What role do the state's “politics of emotion” play in the public expression of particular emotions, which ones and on which issues?
In order to answer these questions, we will work along five thematic axes:
The theoretical and methodological challenges of documenting emotions and of studying, in an interdisciplinary framework, the interlinkage between emotion and political mobilization;
The historical evolution of the norms and rules governing the public expression of emotions;
The interdependency between individual emotions, collective emotions, and the "emotional-institutional context" that regulates the political expression of emotions;
The semantic properties of the language of emotions in South Asia, with a focus on activist literature;
The semantic and visual properties of “political emotions” in South Asia, with a focus on activist literature and on popular cinema.
Sadaf Ahmad (Assistant Professor in Sociology, Department of Humanities and Social Sciences, Lahore University of Management Sciences, Lahore)
Martin Aranguren (Doctoral Research Fellow in Sociology, CEMS-Centre d'Étude des Mouvements Sociaux/EHESS, Paris)
Véronique Bénéi (CNRS Research Fellow in Anthropology, Laboratoire d’Anthropologie des Institutions et des Organisations Sociales-LAIOS, Paris)
Luc Bellon (Film-maker & Doctoral Research Fellow in Anthropology, EHESS, Paris)
Amélie Blom (Visiting Professor in Political Science, Campus Asie/Sciences Po Paris)
Fabiene Gama (Photographer and Research Fellow in Anthropology, Universidade de Brasilia)
Annu Jalais (Assistant Professor in South Asian Studies, National University of Singapore)
Margrit Pernau (Senior Research Fellow in History, Center for the History of Emotions/Max Planck Institute for Human Development, Berlin)
Carla Petievich (Visiting Professor in Asian Studies, University of Texas, Austin)
Imke Rajamani (Doctoral Research Fellow in History, Center for the History of Emotions/Max-Planck Institute for Human Development, Berlin)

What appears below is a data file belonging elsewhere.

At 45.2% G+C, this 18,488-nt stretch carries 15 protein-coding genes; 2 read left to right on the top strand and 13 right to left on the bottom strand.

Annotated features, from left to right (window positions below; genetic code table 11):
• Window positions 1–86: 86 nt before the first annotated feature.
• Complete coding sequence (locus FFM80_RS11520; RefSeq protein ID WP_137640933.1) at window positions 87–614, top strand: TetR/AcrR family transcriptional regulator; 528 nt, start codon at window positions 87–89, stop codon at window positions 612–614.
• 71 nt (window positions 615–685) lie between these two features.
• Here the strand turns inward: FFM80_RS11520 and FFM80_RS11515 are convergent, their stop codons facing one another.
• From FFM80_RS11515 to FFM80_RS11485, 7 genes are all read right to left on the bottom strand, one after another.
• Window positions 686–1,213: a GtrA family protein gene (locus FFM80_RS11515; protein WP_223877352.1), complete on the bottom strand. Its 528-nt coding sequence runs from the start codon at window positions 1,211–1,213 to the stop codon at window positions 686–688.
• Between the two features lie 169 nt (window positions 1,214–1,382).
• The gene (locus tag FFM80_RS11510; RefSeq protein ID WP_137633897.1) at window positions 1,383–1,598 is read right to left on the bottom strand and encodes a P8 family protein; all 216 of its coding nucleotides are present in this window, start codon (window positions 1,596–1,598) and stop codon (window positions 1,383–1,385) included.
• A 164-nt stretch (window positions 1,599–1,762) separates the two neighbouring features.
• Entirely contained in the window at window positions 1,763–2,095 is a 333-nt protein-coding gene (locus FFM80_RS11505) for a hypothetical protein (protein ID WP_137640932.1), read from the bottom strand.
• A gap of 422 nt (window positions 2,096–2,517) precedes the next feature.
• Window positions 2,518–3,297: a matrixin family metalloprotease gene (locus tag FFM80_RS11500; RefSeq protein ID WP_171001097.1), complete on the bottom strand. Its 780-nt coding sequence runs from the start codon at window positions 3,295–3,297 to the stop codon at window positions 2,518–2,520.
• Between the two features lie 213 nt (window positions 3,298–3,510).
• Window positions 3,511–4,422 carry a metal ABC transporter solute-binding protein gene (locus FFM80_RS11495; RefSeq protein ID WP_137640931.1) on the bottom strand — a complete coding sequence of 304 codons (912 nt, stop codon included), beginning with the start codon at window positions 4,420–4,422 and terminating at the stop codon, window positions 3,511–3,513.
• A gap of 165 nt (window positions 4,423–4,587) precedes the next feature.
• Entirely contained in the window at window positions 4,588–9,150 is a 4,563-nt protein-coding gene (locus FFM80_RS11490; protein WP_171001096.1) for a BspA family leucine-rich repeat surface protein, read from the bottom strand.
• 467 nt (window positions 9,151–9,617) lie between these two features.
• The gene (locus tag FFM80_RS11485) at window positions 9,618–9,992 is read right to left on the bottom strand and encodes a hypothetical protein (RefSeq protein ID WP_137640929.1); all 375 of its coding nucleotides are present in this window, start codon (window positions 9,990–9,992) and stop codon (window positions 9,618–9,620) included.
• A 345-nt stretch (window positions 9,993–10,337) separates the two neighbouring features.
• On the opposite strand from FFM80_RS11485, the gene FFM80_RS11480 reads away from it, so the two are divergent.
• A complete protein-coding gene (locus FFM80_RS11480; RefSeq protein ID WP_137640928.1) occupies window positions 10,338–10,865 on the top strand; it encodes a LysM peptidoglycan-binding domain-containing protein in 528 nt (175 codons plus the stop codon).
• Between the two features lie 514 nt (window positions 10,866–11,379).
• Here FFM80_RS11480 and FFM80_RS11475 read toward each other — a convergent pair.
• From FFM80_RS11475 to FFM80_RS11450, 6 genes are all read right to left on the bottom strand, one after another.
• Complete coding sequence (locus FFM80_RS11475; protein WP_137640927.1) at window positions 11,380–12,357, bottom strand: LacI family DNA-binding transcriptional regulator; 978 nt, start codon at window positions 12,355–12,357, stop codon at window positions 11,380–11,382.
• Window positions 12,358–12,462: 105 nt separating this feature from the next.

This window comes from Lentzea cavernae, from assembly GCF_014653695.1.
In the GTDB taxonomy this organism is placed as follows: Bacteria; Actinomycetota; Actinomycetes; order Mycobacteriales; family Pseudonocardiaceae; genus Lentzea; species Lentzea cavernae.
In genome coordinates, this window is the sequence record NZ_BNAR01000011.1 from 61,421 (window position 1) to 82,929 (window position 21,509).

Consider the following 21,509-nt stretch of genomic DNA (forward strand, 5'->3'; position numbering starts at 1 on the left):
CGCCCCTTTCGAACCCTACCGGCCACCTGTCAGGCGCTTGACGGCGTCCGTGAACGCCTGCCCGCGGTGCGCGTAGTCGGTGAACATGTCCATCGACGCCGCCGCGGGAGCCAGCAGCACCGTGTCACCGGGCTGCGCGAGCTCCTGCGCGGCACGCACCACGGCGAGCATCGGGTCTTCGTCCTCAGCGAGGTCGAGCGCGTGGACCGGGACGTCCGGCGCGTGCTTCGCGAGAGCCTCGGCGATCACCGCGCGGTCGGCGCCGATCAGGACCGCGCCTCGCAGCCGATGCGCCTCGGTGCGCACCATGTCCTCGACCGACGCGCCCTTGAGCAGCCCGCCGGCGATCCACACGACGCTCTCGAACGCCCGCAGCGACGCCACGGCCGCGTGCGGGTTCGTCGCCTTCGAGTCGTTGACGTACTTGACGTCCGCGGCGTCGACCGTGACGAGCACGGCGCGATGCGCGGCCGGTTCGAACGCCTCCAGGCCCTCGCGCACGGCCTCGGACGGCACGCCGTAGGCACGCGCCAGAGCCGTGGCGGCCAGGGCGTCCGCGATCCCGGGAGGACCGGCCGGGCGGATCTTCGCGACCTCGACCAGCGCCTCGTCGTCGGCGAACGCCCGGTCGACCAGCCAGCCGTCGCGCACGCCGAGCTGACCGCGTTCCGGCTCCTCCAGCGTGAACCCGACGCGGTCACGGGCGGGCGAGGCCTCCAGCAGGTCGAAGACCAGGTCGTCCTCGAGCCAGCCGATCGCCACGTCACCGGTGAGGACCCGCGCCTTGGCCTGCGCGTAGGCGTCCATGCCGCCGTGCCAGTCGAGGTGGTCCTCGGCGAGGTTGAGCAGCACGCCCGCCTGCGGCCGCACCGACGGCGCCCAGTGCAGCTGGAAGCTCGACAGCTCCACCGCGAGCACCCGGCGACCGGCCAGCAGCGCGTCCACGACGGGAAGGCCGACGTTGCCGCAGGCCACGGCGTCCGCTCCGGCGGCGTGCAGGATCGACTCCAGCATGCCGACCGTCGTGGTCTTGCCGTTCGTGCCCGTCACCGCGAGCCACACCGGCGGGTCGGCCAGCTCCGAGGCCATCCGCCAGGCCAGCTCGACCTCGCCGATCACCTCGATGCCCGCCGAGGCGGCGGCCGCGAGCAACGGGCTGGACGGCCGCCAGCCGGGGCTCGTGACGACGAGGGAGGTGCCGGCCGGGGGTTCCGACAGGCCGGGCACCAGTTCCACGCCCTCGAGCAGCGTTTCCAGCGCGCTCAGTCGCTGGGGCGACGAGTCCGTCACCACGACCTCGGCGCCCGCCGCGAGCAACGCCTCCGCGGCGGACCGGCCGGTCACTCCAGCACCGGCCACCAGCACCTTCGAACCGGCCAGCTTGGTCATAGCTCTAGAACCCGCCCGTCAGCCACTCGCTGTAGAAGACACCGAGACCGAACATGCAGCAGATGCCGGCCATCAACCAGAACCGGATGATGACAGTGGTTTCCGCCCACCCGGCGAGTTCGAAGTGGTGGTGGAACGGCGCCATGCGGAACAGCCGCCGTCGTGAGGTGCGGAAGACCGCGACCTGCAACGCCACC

Max Stille (Graduate Student, South Asia Institute/Heidelberg University, Heidelberg)
Nandini Sundar (Head of the Department of Sociology, Delhi University, Delhi)
Stéphanie Tawa Lama-Rewal (CNRS Research Fellow in Political Science)
Raphaël Voix (Research Fellow in Anthropology, CEIAS-Centre for South Asian Studies, Paris)
Laetitia Zecchini (CNRS Research Fellow in Cultural Studies, ARIAS-Atelier de Recherche sur l'Intermédialité et les Arts du Spectacle, Paris)
Emotional transactions, a general framework for describing emotions: The example of the Delhi subway (M. Aranguren)
The new politics of happiness in India's educational institutions: The case of Maharashtra (V. Bénéi)
Resorting to indignation: Social reformers and the question of the slums in Bombay, 1930-1940 (V. Caru)
Anger and civility: Indian Muslims from the 18th to the 21st century (M. Pernau)
The language of love in the dissenting poetry of Faiz Ahmed Faiz and Habib Jalib (C. Petievich)
Mobilizing anger: The ‘angry young man’ in popular Indian cinema ca. 1970-1990 (I. Rajamani)
Emotions and civil war in Chhattisgarh (N. Sundar)
Citizenship and emotional stratification in post-liberalization urban India (N. Sundar)
The emotional dynamics of public hearings in India (S. Tawa Lama-Rewal)
From loving devotion to protestation against the State: A case study in West Bengal (R. Voix)
Culture under siege? Hurt, anxiety and censorship in India (L. Zecchini)
The role of emotional mobilization in the passage of the anti-sexual harassment legislation in Pakistan (S. Ahmed)
How to make sense of "anti-blasphemy" mobilizations in Pakistan? (S. Ahmed)
Emotions and political engagement against anti-Shia violence in Karachi, Pakistan (L. Bellon)
The emotional dimension of socio-political activism in the name of Islam in Pakistan (A. Blom)
The personal is political: A visual study of Bangladeshi feminists’ performance (F. Gama)
The pursuit of an identity in a fragmented mindscape: The emotions behind mass demonstrations against war criminals in Bangladesh (A. Jalais)
Emotional Ethos and Imitation in Islamic Sermons in Bangladesh (M. Stille)